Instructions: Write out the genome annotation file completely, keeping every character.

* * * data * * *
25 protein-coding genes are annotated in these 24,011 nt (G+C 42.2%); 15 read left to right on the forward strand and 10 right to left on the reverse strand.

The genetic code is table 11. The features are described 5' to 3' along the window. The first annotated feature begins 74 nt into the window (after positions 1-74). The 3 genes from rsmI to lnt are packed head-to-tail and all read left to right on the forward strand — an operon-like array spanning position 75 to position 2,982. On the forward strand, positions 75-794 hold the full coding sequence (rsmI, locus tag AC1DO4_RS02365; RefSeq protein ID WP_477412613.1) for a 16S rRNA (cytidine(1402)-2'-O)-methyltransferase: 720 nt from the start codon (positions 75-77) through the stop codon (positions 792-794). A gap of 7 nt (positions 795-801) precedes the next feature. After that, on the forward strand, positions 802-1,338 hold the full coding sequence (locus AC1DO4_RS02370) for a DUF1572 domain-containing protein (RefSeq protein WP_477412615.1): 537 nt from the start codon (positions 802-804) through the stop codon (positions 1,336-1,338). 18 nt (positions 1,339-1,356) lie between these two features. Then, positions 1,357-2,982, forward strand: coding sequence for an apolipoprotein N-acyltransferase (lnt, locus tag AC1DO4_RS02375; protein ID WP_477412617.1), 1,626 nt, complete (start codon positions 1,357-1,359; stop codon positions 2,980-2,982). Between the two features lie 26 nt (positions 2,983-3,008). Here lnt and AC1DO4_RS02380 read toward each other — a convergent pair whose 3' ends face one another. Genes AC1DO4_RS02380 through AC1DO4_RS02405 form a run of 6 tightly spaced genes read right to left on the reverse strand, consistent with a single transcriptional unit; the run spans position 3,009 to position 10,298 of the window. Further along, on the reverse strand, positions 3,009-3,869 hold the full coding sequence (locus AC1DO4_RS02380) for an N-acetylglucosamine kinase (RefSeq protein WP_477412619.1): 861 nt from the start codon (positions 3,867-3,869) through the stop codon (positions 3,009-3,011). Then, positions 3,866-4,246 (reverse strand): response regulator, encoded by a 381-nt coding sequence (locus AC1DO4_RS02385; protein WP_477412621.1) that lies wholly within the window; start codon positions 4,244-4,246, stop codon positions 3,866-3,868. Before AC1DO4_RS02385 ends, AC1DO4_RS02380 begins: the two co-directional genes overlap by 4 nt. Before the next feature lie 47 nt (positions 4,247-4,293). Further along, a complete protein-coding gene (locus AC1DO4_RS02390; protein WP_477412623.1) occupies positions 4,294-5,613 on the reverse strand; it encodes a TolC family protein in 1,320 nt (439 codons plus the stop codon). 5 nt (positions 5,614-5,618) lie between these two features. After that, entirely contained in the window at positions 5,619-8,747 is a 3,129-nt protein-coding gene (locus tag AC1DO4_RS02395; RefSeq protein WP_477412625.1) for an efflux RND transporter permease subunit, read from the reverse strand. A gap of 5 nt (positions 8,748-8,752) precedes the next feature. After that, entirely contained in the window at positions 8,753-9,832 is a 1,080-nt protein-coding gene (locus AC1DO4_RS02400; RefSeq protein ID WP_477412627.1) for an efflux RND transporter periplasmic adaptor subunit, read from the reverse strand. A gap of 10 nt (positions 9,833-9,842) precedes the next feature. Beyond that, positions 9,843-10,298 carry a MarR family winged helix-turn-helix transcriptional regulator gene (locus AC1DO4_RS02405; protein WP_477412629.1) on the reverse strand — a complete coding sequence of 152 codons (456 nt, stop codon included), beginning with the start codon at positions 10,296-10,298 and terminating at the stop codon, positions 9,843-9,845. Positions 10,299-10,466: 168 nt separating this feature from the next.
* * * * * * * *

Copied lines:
25 protein-coding genes are annotated in these 24,011 nt (G+C 42.2%); 15 read left to right on the forward strand and 10 right to left on the reverse strand.

The genetic code is table 11. The features are described 5' to 3' along the window. The first annotated feature begins 74 nt into the window (after positions 1-74). The 3 genes from rsmI to lnt are packed head-to-tail and all read left to right on the forward strand — an operon-like array spanning position 75 to position 2,982. On the forward strand, positions 75-794 hold the full coding sequence (rsmI, locus tag AC1DO4_RS02365; RefSeq protein ID WP_477412613.1) for a 16S rRNA (cytidine(1402)-2'-O)-methyltransferase: 720 nt from the start codon (positions 75-77) through the stop codon (positions 792-794). A gap of 7 nt (positions 795-801) precedes the next feature. After that, on the forward strand, positions 802-1,338 hold the full coding sequence (locus AC1DO4_RS02370) for a DUF1572 domain-containing protein (RefSeq protein WP_477412615.1): 537 nt from the start codon (positions 802-804) through the stop codon (positions 1,336-1,338). 18 nt (positions 1,339-1,356) lie between these two features. Then, positions 1,357-2,982, forward strand: coding sequence for an apolipoprotein N-acyltransferase (lnt, locus tag AC1DO4_RS02375; protein ID WP_477412617.1), 1,626 nt, complete (start codon positions 1,357-1,359; stop codon positions 2,980-2,982). Between the two features lie 26 nt (positions 2,983-3,008). Here lnt and AC1DO4_RS02380 read toward each other — a convergent pair whose 3' ends face one another. Genes AC1DO4_RS02380 through AC1DO4_RS02405 form a run of 6 tightly spaced genes read right to left on the reverse strand, consistent with a single transcriptional unit; the run spans position 3,009 to position 10,298 of the window. Further along, on the reverse strand, positions 3,009-3,869 hold the full coding sequence (locus AC1DO4_RS02380) for an N-acetylglucosamine kinase (RefSeq protein WP_477412619.1): 861 nt from the start codon (positions 3,867-3,869) through the stop codon (positions 3,009-3,011). Then, positions 3,866-4,246 (reverse strand): response regulator, encoded by a 381-nt coding sequence (locus AC1DO4_RS02385; protein WP_477412621.1) that lies wholly within the window; start codon positions 4,244-4,246, stop codon positions 3,866-3,868. Before AC1DO4_RS02385 ends, AC1DO4_RS02380 begins: the two co-directional genes overlap by 4 nt. Before the next feature lie 47 nt (positions 4,247-4,293). Further along, a complete protein-coding gene (locus AC1DO4_RS02390; protein WP_477412623.1) occupies positions 4,294-5,613 on the reverse strand; it encodes a TolC family protein in 1,320 nt (439 codons plus the stop codon). 5 nt (positions 5,614-5,618) lie between these two features. After that, entirely contained in the window at positions 5,619-8,747 is a 3,129-nt protein-coding gene (locus tag AC1DO4_RS02395; RefSeq protein WP_477412625.1) for an efflux RND transporter permease subunit, read from the reverse strand. A gap of 5 nt (positions 8,748-8,752) precedes the next feature. After that, entirely contained in the window at positions 8,753-9,832 is a 1,080-nt protein-coding gene (locus AC1DO4_RS02400; RefSeq protein ID WP_477412627.1) for an efflux RND transporter periplasmic adaptor subunit, read from the reverse strand. A gap of 10 nt (positions 9,833-9,842) precedes the next feature. Beyond that, positions 9,843-10,298 carry a MarR family winged helix-turn-helix transcriptional regulator gene (locus AC1DO4_RS02405; protein WP_477412629.1) on the reverse strand — a complete coding sequence of 152 codons (456 nt, stop codon included), beginning with the start codon at positions 10,296-10,298 and terminating at the stop codon, positions 9,843-9,845. Positions 10,299-10,466: 168 nt separating this feature from the next.